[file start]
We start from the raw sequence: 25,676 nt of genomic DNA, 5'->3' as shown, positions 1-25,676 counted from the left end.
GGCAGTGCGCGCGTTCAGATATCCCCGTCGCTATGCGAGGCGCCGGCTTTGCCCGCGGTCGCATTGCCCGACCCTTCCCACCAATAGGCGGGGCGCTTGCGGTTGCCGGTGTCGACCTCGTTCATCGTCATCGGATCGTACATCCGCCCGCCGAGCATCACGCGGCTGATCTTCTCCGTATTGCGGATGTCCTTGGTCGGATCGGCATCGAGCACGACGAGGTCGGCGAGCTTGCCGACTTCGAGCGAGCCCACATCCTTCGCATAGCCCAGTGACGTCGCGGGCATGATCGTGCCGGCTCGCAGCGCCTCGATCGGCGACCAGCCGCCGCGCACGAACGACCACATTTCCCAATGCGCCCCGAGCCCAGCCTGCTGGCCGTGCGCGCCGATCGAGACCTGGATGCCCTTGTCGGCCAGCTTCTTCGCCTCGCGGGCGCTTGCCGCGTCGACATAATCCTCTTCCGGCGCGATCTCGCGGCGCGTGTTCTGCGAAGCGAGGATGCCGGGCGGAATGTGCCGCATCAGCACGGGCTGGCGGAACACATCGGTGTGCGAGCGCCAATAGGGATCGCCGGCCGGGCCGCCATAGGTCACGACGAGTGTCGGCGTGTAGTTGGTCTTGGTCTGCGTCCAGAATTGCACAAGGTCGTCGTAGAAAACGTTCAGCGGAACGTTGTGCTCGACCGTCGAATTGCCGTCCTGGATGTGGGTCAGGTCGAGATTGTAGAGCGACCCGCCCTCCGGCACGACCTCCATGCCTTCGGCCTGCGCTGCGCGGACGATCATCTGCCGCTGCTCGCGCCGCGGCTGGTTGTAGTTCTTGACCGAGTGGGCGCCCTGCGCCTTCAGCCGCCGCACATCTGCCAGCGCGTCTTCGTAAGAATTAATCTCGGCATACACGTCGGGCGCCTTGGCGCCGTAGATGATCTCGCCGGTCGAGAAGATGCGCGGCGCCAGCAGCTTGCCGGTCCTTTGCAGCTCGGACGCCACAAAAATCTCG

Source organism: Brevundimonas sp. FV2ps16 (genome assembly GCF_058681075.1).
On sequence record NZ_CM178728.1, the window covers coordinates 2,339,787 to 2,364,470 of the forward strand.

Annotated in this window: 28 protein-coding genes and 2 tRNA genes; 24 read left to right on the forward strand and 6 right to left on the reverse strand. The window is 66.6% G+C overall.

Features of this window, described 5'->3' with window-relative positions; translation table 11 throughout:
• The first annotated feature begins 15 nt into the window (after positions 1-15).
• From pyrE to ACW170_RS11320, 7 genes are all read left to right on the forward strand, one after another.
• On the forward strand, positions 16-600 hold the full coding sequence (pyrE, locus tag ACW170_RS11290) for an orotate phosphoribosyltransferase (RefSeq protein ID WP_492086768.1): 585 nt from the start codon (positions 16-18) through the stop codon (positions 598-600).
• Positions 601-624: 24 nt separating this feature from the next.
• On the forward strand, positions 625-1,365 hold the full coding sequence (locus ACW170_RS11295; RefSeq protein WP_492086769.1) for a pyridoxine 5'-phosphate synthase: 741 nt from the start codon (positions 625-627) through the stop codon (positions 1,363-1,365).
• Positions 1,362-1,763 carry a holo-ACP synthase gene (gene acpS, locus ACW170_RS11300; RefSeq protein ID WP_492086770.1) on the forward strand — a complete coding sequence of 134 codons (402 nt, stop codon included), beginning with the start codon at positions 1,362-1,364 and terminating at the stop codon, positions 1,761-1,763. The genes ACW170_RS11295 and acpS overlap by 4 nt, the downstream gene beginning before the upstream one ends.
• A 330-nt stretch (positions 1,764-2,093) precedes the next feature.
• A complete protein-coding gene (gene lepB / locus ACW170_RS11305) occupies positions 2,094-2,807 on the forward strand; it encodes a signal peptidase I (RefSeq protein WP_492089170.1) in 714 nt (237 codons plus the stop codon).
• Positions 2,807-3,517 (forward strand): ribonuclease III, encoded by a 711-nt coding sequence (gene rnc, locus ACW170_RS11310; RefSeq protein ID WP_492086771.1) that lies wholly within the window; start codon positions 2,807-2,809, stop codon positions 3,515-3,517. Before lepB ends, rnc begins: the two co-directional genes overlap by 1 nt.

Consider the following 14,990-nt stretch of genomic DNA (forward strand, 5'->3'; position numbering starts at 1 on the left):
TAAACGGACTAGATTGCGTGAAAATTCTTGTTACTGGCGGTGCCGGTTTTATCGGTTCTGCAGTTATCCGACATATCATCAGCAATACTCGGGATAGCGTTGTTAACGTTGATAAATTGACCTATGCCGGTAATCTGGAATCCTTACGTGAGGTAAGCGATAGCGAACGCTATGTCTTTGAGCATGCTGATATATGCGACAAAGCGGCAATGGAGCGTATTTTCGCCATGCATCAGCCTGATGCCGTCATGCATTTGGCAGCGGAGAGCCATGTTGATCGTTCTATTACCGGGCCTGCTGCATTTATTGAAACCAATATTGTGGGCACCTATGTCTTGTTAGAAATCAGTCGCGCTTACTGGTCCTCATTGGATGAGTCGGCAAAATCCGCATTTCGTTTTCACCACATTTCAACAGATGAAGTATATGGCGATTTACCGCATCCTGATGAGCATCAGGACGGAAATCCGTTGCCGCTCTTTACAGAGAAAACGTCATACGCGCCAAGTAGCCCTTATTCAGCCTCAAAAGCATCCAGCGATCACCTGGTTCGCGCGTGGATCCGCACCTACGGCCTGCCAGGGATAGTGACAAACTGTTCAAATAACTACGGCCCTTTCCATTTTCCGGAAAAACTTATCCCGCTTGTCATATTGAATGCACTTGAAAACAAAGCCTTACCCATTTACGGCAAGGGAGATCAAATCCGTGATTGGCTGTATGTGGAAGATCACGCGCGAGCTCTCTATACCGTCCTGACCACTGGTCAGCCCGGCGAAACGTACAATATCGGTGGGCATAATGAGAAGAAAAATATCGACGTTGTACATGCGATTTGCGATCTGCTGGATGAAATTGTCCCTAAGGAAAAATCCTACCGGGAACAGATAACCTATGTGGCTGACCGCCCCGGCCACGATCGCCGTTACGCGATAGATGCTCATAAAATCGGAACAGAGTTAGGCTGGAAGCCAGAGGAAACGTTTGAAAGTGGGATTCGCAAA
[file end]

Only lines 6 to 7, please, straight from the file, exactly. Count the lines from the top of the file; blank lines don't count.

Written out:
Features of this window, described 5'->3' with window-relative positions; translation table 11 throughout:
• The first annotated feature begins 15 nt into the window (after positions 1-15).